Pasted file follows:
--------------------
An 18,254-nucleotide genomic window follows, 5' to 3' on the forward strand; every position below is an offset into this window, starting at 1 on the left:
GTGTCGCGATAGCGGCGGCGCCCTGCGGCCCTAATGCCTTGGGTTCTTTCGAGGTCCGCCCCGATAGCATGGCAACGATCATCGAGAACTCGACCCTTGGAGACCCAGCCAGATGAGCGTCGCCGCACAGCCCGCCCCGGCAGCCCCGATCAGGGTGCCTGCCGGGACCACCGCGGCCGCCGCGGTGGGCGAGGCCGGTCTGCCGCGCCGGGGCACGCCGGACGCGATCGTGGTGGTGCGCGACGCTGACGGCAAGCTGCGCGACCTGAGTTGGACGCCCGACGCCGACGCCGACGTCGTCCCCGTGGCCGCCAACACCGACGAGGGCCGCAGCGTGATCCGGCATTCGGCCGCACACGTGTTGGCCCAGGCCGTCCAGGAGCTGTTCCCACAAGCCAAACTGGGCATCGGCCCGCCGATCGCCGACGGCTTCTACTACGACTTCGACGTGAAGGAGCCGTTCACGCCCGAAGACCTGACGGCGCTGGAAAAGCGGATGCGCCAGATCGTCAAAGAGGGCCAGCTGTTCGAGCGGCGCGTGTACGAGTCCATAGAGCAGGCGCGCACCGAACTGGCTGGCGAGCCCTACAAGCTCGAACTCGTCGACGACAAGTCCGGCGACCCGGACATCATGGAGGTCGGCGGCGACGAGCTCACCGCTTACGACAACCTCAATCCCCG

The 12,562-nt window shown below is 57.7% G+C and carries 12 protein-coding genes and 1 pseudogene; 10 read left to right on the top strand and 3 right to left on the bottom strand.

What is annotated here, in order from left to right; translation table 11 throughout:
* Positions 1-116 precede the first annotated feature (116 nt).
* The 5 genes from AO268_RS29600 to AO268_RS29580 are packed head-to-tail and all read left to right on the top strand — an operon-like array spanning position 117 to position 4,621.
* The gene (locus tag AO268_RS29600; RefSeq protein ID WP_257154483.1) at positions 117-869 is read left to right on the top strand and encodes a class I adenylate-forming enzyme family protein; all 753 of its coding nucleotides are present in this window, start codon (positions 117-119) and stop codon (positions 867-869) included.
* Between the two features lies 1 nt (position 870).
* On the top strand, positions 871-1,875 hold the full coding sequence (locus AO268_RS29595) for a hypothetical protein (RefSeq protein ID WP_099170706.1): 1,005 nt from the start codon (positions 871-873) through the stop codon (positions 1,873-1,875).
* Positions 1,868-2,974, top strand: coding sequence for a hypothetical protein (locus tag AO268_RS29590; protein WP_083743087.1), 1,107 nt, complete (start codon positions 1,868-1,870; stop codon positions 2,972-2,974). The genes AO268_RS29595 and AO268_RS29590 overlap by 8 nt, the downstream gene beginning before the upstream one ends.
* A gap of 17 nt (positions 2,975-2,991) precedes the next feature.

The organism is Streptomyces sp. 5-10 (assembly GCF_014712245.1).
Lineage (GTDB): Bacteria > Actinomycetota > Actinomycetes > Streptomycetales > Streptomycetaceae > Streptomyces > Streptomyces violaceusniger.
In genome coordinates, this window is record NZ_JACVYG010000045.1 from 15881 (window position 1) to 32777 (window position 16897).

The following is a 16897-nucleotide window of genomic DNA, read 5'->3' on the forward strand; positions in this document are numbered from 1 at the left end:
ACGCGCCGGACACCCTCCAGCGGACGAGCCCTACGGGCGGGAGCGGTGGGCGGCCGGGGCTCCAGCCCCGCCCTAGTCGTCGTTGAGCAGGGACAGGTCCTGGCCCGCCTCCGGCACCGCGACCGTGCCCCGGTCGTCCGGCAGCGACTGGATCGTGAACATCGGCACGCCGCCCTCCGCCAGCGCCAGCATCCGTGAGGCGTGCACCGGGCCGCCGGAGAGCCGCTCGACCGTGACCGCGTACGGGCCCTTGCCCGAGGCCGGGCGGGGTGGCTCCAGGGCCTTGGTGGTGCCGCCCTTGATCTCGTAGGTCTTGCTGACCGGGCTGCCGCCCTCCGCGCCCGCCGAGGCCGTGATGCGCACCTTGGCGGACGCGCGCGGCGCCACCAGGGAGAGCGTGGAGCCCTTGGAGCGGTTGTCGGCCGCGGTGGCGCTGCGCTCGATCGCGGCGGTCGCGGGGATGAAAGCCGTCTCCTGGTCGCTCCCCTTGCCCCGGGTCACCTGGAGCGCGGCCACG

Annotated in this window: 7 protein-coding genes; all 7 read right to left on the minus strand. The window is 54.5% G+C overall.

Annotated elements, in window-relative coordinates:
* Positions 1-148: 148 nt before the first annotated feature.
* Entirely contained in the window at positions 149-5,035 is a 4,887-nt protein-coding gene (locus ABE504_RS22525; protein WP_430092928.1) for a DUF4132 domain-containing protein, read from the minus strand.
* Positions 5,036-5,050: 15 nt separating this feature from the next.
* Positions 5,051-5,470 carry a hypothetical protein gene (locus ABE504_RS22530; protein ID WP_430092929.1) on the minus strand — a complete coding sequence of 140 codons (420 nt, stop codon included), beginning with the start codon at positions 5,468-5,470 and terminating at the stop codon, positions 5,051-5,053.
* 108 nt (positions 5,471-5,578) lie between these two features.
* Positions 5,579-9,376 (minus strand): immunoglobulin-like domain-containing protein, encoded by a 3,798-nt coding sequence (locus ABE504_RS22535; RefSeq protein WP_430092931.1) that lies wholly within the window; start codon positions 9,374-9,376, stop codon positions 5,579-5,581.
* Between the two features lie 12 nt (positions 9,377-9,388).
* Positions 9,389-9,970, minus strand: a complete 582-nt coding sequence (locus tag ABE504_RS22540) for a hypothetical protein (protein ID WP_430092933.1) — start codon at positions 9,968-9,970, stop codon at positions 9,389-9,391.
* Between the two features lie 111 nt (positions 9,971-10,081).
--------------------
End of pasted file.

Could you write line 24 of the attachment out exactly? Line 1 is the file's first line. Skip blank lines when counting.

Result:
* Positions 5,579-9,376 (minus strand): immunoglobulin-like domain-containing protein, encoded by a 3,798-nt coding sequence (locus ABE504_RS22535; RefSeq protein WP_430092931.1) that lies wholly within the window; start codon positions 9,374-9,376, stop codon positions 5,579-5,581.